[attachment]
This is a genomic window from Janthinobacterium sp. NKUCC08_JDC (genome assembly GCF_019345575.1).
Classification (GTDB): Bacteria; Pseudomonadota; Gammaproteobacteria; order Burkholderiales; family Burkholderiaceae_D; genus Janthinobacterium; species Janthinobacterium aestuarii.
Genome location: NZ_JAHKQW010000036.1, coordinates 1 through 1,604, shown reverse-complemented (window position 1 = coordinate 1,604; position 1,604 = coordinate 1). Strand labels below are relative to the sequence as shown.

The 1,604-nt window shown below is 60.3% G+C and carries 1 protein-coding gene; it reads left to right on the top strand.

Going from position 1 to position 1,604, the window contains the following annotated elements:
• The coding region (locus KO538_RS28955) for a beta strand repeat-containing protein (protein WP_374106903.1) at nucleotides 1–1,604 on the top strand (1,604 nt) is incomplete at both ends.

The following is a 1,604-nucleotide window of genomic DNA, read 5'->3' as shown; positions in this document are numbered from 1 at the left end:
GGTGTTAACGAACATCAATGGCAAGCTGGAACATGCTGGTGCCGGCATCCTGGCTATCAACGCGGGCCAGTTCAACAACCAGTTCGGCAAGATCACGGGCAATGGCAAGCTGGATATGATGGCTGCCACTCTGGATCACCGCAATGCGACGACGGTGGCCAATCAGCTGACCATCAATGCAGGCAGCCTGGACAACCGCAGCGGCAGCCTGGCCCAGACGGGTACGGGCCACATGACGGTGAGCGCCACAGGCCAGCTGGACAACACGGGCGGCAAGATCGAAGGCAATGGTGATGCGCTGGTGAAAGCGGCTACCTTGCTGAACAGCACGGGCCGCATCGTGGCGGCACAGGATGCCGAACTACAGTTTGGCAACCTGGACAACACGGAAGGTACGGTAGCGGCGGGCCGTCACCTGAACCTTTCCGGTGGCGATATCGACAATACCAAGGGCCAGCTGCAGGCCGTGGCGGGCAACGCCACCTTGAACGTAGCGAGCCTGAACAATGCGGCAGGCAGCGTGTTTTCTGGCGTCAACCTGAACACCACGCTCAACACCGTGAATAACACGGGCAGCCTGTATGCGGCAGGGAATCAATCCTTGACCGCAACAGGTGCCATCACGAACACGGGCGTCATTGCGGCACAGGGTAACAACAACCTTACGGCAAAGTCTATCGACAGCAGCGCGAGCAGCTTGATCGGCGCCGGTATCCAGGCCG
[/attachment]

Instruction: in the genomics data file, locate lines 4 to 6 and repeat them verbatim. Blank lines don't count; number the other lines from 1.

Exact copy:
The 1,604-nt window shown below is 60.3% G+C and carries 1 protein-coding gene; it reads left to right on the top strand.

Going from position 1 to position 1,604, the window contains the following annotated elements:
• The coding region (locus KO538_RS28955) for a beta strand repeat-containing protein (protein WP_374106903.1) at nucleotides 1–1,604 on the top strand (1,604 nt) is incomplete at both ends.